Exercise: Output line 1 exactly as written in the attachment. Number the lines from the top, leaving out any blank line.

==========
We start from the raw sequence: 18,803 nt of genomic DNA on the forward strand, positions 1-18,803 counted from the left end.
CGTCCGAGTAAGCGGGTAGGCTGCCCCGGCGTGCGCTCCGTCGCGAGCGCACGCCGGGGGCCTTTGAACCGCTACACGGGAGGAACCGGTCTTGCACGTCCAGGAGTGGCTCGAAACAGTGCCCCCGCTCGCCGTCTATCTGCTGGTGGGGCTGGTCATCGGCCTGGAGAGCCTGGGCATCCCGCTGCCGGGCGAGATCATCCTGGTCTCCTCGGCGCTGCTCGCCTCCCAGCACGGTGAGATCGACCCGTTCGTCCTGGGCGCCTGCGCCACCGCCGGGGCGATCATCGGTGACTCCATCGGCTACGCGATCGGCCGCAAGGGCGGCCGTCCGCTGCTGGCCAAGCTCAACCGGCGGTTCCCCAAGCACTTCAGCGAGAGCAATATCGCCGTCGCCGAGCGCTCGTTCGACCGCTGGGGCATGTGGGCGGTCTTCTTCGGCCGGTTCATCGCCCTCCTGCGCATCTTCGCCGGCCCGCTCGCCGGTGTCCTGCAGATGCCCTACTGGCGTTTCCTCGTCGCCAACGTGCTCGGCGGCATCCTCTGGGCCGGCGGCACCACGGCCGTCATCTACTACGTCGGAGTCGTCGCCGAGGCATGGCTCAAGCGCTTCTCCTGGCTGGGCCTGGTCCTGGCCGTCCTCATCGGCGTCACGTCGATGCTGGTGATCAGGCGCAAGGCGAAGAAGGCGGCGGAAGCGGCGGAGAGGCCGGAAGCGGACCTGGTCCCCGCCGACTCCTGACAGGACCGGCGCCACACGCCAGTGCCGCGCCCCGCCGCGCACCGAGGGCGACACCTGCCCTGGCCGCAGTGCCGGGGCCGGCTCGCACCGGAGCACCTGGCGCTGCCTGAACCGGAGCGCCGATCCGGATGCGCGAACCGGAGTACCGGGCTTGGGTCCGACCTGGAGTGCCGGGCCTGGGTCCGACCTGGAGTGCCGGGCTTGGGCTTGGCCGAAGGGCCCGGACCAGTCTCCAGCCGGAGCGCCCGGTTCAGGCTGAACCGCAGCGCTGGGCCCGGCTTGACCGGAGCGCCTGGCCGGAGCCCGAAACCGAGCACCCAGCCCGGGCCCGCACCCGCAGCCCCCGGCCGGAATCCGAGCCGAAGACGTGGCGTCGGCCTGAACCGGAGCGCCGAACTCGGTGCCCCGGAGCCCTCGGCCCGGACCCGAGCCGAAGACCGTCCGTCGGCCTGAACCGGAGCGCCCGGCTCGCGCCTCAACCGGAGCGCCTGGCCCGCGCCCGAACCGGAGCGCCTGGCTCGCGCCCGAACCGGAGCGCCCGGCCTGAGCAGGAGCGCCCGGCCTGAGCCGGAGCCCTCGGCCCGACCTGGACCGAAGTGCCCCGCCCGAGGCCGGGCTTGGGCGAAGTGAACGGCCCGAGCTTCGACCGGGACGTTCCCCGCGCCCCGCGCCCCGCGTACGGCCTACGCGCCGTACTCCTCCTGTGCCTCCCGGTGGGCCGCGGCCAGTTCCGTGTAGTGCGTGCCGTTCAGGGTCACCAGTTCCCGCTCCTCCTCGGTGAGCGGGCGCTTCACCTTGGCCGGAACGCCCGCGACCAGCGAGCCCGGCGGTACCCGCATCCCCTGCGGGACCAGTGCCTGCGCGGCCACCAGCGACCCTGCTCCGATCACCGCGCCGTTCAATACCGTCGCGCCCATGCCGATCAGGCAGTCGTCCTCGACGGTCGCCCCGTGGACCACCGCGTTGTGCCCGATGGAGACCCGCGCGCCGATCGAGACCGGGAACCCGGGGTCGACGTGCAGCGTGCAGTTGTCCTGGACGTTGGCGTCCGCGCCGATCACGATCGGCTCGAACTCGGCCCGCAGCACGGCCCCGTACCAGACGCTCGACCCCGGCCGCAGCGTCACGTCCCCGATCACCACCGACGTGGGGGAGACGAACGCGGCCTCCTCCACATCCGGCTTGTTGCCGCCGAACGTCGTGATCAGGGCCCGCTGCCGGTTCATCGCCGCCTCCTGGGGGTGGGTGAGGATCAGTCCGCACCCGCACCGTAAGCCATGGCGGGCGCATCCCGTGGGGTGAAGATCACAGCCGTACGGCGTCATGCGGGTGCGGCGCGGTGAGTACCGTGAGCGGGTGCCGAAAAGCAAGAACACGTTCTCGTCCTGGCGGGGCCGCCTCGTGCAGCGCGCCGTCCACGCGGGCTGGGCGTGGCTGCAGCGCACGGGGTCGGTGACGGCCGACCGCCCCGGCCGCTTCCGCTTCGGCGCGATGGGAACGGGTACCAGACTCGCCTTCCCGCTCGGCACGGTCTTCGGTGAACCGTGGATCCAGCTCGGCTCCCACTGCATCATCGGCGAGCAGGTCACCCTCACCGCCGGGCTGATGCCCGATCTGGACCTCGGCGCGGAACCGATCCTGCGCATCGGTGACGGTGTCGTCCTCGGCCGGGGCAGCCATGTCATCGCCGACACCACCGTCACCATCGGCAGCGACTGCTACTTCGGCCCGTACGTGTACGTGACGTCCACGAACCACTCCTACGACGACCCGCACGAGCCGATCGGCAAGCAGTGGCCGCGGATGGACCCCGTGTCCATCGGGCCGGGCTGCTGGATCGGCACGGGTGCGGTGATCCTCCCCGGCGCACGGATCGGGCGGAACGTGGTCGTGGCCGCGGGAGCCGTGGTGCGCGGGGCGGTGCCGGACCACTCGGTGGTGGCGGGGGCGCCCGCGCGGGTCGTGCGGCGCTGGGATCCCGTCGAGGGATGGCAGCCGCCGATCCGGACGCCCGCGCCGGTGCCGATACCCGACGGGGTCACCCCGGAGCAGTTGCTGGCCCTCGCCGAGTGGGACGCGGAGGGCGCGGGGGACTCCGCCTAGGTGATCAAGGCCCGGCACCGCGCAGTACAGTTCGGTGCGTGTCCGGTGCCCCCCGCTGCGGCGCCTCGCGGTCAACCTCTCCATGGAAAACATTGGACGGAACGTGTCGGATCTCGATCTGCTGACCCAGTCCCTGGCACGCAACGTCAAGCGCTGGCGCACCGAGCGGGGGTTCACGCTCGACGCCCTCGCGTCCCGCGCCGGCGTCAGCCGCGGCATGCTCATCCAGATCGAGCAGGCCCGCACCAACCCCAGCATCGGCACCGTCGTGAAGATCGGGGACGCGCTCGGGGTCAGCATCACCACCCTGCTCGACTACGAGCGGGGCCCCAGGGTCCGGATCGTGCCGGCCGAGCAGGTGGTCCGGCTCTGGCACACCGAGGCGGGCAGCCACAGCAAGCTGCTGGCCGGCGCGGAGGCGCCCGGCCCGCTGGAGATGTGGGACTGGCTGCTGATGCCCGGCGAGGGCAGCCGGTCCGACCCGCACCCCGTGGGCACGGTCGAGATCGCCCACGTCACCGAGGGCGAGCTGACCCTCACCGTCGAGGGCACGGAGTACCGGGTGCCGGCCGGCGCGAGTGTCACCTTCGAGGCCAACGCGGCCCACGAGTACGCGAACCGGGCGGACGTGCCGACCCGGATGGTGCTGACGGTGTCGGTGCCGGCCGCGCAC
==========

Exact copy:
We start from the raw sequence: 18,803 nt of genomic DNA on the forward strand, positions 1-18,803 counted from the left end.